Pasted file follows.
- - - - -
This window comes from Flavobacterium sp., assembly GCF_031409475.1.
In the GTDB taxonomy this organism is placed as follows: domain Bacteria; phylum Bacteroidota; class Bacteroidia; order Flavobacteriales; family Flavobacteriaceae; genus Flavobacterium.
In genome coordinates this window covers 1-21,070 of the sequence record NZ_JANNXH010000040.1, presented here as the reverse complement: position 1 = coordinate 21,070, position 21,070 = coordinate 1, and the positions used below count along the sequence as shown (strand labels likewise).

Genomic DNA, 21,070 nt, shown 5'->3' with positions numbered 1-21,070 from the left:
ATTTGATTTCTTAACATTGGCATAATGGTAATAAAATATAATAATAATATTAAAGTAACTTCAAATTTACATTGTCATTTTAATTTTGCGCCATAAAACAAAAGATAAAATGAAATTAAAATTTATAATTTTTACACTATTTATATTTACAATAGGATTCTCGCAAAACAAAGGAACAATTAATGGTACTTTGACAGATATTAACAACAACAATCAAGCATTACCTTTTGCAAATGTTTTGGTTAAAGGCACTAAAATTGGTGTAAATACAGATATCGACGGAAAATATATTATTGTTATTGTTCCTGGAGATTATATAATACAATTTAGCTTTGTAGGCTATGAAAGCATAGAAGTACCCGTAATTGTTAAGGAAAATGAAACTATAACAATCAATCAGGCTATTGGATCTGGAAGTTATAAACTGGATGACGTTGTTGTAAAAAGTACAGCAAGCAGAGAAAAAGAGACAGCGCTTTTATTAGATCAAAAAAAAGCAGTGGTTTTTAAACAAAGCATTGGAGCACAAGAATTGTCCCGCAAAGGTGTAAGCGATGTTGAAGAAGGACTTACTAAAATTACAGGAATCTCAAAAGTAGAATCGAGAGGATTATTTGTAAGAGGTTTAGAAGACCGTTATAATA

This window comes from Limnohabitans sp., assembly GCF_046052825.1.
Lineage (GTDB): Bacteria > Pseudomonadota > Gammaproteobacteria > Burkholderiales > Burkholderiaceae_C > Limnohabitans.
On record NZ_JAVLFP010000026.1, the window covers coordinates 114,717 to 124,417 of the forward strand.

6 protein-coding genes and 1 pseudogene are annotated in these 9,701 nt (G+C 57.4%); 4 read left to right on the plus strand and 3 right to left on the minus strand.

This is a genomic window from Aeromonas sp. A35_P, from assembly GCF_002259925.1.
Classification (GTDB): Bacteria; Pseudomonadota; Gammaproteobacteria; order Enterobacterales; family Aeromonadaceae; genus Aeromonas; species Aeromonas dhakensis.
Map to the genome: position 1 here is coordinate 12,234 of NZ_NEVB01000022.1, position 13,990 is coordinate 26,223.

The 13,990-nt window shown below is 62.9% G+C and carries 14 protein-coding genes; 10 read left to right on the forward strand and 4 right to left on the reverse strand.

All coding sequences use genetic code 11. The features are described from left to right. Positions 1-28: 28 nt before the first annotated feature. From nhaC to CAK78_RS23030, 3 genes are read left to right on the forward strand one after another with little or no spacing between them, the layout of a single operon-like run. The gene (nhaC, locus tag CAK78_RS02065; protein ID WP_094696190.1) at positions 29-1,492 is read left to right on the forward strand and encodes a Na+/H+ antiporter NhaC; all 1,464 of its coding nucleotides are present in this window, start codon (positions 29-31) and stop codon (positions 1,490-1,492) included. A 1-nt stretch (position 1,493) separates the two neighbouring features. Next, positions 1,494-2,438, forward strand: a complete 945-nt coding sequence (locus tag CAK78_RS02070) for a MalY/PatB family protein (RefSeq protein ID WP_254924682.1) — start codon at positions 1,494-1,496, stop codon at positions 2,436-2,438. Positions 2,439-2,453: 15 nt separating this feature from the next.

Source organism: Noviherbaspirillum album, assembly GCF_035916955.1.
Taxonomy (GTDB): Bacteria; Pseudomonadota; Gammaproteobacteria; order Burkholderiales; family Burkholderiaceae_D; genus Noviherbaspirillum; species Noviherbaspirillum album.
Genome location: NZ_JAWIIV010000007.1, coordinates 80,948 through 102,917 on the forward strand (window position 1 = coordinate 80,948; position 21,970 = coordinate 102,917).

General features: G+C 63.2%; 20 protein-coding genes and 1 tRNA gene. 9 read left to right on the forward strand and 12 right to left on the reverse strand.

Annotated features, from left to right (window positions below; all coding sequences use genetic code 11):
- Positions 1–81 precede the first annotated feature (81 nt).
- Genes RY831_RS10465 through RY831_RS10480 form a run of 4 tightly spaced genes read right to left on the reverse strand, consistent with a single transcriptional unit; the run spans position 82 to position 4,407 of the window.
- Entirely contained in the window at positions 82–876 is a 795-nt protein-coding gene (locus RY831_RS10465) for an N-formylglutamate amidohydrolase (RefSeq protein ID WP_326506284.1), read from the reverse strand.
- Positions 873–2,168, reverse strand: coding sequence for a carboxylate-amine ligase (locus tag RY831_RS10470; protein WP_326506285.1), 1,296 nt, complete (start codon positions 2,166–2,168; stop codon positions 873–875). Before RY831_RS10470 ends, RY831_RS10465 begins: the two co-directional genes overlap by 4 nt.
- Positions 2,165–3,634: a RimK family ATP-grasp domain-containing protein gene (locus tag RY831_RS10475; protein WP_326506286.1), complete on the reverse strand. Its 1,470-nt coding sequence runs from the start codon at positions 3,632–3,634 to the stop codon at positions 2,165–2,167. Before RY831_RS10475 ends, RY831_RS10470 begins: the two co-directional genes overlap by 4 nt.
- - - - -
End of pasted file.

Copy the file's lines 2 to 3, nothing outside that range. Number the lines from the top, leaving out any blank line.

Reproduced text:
In the GTDB taxonomy this organism is placed as follows: domain Bacteria; phylum Bacteroidota; class Bacteroidia; order Flavobacteriales; family Flavobacteriaceae; genus Flavobacterium.
In genome coordinates this window covers 1-21,070 of the sequence record NZ_JANNXH010000040.1, presented here as the reverse complement: position 1 = coordinate 21,070, position 21,070 = coordinate 1, and the positions used below count along the sequence as shown (strand labels likewise).